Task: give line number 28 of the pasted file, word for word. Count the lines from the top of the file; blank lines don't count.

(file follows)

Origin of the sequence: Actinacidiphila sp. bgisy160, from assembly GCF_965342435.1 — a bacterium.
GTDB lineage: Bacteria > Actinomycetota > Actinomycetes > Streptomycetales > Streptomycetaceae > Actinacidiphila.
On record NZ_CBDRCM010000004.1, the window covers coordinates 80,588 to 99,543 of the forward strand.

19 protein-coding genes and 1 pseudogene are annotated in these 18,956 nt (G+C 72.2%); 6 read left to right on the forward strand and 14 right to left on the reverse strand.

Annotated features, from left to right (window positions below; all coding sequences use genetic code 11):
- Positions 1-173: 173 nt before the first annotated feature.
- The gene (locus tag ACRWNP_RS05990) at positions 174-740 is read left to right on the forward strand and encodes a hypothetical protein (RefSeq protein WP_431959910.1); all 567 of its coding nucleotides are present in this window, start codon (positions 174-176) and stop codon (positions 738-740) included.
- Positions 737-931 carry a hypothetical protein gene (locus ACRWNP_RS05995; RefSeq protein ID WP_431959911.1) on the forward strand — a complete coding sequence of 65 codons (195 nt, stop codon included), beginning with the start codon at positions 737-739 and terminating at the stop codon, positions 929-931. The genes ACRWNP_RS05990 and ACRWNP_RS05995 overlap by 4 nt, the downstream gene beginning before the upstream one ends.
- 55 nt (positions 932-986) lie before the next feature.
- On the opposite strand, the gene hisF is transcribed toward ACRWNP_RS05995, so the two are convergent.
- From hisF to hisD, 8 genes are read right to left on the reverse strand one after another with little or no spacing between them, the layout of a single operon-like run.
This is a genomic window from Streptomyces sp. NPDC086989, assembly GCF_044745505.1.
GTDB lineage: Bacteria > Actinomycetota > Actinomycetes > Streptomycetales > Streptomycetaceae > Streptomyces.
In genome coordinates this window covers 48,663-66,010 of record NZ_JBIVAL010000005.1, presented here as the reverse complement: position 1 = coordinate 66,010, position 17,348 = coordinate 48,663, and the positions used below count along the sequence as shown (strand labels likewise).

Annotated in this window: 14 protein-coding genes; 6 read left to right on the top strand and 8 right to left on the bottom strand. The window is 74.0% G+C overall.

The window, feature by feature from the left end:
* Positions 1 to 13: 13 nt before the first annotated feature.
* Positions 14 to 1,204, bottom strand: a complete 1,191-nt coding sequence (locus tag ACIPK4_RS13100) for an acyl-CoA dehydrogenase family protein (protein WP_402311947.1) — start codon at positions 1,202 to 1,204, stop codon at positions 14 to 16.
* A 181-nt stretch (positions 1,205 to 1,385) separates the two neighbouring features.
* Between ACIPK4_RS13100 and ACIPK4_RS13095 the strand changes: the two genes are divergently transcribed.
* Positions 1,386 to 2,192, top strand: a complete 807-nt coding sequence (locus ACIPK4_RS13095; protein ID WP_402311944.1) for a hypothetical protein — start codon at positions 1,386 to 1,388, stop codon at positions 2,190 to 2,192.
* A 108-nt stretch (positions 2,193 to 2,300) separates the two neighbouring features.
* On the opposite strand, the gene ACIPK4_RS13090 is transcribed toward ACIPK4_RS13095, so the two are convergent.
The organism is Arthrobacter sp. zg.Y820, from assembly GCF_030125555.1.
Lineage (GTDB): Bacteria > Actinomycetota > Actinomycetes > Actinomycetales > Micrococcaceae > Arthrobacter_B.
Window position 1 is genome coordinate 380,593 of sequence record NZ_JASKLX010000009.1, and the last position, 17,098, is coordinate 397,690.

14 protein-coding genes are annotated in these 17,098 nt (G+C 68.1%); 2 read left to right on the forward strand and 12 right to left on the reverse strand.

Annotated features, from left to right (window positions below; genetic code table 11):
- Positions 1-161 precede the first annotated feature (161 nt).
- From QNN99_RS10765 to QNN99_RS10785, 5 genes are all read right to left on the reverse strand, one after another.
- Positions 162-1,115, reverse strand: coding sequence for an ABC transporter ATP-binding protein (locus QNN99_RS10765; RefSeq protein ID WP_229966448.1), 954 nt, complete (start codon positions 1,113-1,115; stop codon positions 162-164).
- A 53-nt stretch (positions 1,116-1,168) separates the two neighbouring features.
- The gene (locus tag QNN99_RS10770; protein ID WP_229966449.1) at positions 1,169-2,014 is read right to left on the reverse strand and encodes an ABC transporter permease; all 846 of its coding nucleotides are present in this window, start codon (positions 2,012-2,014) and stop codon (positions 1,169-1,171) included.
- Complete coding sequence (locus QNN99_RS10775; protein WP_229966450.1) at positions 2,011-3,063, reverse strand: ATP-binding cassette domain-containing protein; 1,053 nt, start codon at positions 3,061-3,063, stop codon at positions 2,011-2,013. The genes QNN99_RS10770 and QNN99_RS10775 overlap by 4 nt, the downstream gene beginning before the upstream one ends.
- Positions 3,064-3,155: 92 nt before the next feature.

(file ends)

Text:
Annotated features, from left to right (window positions below; genetic code table 11):